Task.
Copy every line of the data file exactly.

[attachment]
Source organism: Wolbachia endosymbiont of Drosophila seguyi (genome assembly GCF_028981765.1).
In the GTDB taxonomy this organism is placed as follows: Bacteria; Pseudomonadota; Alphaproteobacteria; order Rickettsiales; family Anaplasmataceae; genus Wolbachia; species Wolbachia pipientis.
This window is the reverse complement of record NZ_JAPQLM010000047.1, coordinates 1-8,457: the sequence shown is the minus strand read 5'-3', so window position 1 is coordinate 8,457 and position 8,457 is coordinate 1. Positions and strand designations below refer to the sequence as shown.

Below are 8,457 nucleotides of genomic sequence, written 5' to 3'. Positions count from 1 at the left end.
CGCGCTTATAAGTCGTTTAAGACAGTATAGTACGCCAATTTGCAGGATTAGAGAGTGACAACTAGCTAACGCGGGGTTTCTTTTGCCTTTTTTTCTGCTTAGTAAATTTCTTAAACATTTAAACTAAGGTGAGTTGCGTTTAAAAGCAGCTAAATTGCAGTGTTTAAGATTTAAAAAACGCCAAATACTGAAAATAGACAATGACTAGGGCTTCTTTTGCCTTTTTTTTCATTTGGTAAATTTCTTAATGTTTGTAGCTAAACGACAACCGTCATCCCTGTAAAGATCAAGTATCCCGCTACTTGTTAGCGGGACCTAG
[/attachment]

Source organism: Wolbachia endosymbiont of Drosophila seguyi (genome assembly GCF_028981765.1).
In the GTDB taxonomy this organism is placed as follows: Bacteria; Pseudomonadota; Alphaproteobacteria; order Rickettsiales; family Anaplasmataceae; genus Wolbachia; species Wolbachia pipientis.
This window is the reverse complement of record NZ_JAPQLM010000047.1, coordinates 1-8,457: the sequence shown is the minus strand read 5'-3', so window position 1 is coordinate 8,457 and position 8,457 is coordinate 1. Positions and strand designations below refer to the sequence as shown.

Below are 8,457 nucleotides of genomic sequence, written 5' to 3'. Positions count from 1 at the left end.
CGCGCTTATAAGTCGTTTAAGACAGTATAGTACGCCAATTTGCAGGATTAGAGAGTGACAACTAGCTAACGCGGGGTTTCTTTTGCCTTTTTTTCTGCTTAGTAAATTTCTTAAACATTTAAACTAAGGTGAGTTGCGTTTAAAAGCAGCTAAATTGCAGTGTTTAAGATTTAAAAAACGCCAAATACTGAAAATAGACAATGACTAGGGCTTCTTTTGCCTTTTTTTTCATTTGGTAAATTTCTTAATGTTTGTAGCTAAACGACAACCGTCATCCCTGTAAAGATCAAGTATCCCGCTACTTGTTAGCGGGACCTAG